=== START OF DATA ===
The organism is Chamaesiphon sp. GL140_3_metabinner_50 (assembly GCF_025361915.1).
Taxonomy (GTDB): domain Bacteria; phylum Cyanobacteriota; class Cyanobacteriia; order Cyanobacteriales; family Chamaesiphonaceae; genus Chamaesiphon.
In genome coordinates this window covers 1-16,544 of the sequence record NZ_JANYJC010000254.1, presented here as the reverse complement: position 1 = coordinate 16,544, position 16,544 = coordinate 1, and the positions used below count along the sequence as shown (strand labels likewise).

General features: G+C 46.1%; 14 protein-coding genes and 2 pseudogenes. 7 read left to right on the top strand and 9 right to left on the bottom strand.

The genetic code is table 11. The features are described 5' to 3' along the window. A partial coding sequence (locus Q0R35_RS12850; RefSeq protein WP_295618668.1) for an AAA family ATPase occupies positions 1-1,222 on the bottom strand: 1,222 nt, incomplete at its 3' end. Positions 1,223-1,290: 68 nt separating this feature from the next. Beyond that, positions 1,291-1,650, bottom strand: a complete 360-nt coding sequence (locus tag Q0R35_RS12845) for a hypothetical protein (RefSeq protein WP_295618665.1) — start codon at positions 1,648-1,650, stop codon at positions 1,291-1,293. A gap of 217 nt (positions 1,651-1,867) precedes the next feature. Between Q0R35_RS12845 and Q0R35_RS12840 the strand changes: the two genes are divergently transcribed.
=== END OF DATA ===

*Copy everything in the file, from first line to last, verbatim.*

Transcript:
The organism is Chamaesiphon sp. GL140_3_metabinner_50 (assembly GCF_025361915.1).
Taxonomy (GTDB): domain Bacteria; phylum Cyanobacteriota; class Cyanobacteriia; order Cyanobacteriales; family Chamaesiphonaceae; genus Chamaesiphon.
In genome coordinates this window covers 1-16,544 of the sequence record NZ_JANYJC010000254.1, presented here as the reverse complement: position 1 = coordinate 16,544, position 16,544 = coordinate 1, and the positions used below count along the sequence as shown (strand labels likewise).

General features: G+C 46.1%; 14 protein-coding genes and 2 pseudogenes. 7 read left to right on the top strand and 9 right to left on the bottom strand.

The genetic code is table 11. The features are described 5' to 3' along the window. A partial coding sequence (locus Q0R35_RS12850; RefSeq protein WP_295618668.1) for an AAA family ATPase occupies positions 1-1,222 on the bottom strand: 1,222 nt, incomplete at its 3' end. Positions 1,223-1,290: 68 nt separating this feature from the next. Beyond that, positions 1,291-1,650, bottom strand: a complete 360-nt coding sequence (locus tag Q0R35_RS12845) for a hypothetical protein (RefSeq protein WP_295618665.1) — start codon at positions 1,648-1,650, stop codon at positions 1,291-1,293. A gap of 217 nt (positions 1,651-1,867) precedes the next feature. Between Q0R35_RS12845 and Q0R35_RS12840 the strand changes: the two genes are divergently transcribed.